Because if you don’t, you’ll be sorely disappointed and probably frustrated throughout the entire project. There are things you don’t know, and things even the experts don’t know, but that’s the fun part about conversion projects. There’s always something new popping up, and being able to adapt and overcome these little obstacles makes your project unique, and forges a better solution.

Wrap Up

No one knows everything, and it takes a confident person to admit that they’re just not sure what they’re getting into. After reading this far, we hope you have a better idea of what you should (and should not) expect when you start your digital conversion project. If you’re interested in learning more about document management and scanning projects, take a look at our “Further Reading” section below; there are some links to other articles that’ll help you become more knowledgeable about document management.

Further Reading

If you have documents (paper, film, anything!) that are going into digital, you’ll need to get them organized. Take a peek into “The Wild and Wacky World of Indexing” and be amazed!

Got some microfilm sitting around and gathering dust, and you’re just waiting to figure out how to scan it into digital? Look no further, because our article
5 Ways to Ensure a Successful Microfilm Scanning Project” will give you just what you need to make your project a success. 

2018-12-10T15:19:04+00:00December 10th, 2018|Document Management|

The Wild And Wacky World Of Indexing

“Indexing? What indexing?”


You’ve decided to peek at the grim underbelly of the document management world, where brave souls venture forth … and occasionally don’t return. But where do these explorers go, and what are they looking for?


The elusive perfect indexing specification!


Indexing can be pretty confusing. It seems so easy at first, just naming files as they 
should be named. If you have folders, name (index) them by what’s on the folder. If you have stapled or paper-clipped files, name them by whatever’s on the first page of the file! If you have microfiche sheets, name them by the microfiche title strip!!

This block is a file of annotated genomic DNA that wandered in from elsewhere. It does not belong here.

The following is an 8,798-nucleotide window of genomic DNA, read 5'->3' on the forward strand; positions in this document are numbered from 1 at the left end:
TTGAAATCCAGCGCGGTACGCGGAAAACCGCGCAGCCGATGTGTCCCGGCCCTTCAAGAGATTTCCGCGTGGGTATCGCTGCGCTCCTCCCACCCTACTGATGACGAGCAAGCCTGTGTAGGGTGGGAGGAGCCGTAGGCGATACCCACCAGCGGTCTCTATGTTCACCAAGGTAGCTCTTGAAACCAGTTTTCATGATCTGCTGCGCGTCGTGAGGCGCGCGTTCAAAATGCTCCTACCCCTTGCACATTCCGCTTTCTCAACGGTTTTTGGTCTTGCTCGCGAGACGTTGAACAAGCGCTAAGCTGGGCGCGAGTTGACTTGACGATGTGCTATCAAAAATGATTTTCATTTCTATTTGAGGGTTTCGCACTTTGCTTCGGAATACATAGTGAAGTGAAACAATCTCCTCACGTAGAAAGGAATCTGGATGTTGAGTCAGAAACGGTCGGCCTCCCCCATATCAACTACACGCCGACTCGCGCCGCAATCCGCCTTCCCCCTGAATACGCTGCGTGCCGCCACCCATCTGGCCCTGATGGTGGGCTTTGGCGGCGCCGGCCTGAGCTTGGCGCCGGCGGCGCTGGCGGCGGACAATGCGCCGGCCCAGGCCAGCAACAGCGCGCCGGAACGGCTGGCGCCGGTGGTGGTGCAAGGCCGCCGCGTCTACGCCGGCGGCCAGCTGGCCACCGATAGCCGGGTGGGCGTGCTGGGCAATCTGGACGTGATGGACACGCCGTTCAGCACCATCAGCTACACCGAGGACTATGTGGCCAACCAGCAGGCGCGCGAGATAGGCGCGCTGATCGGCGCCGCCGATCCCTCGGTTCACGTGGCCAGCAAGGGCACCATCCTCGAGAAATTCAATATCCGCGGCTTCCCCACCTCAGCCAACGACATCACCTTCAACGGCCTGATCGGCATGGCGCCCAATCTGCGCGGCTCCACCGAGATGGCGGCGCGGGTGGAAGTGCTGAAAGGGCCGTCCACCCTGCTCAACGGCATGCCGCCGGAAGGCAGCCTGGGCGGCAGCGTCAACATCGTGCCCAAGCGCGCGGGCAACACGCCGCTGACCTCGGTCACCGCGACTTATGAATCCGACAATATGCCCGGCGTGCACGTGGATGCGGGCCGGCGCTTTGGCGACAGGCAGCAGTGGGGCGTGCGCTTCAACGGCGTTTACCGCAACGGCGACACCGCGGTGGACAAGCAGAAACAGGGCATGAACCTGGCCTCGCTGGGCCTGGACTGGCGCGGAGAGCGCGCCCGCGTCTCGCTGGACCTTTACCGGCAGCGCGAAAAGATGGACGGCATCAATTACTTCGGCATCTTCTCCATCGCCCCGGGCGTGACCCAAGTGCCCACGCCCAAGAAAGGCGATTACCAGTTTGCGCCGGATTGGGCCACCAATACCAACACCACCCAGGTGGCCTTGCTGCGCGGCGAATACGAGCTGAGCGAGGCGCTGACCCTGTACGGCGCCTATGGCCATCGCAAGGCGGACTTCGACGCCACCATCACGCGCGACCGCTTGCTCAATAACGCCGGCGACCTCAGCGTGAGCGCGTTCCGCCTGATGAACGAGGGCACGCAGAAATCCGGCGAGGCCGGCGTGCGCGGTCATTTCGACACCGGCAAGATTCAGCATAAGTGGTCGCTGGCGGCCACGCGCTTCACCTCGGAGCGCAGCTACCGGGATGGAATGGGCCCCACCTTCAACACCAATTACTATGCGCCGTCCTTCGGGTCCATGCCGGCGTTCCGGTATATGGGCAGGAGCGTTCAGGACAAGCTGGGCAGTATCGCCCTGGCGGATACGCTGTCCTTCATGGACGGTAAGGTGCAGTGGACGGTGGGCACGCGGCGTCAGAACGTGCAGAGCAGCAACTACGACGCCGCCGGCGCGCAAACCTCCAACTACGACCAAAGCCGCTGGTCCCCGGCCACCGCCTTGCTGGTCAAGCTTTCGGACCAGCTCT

What’s so hard about 
that, BMI??


I’m glad you asked.

1. Native Knowledge

You have “native knowledge” of your files, and the content (actual data) of those files. What seems an obvious way to name a document to you could be extremely difficult for someone that doesn’t have a solid understanding of your records. Imagine that you have a bunch of patient charts, and you decided to name a file by Patient Name and Date of Birth (DOB). And those two index points (or “fields”) should be on the first page of every patient chart. Easy enough, right?


Ok, so we scan the patient chart into a digital format and are about to index the file. We’re looking at the first page within the chart.

Patient Name: check. (Easy peasy)

Date of Birth: check!

But wait!! Is that another date on the first page? Which one is Date of Birth?


Can you hear the sounds of something grinding to a halt?


What happens next is a string of emails and/or phone calls to ask what you want to do, and you don’t know because you can’t see the file, and so on and so forth. This back and forth to solve an indexing question may only take a couple of minutes, or a string of ten emails. Even when this one instance is resolved, it’s really only the first glimpse into the world of 
exceptions.  

2. Exceptions

Exceptions are relatively common. Pretty ironic, right? An exception is an instance of an index point that doesn’t match the criteria that’s been described by the owner of the files. Or in English:


What we see doesn’t match what you told us we’d see.


Scenario:

  • You have student transcripts on microfilm rolls and want the Student Name, Date of Birth, Social Security Number, and Student ID of each student captured.
  • You’ve told us that all four fields are on the first page of a student’s file.
  • A student file is identified by a big red “S” stamped on its first page.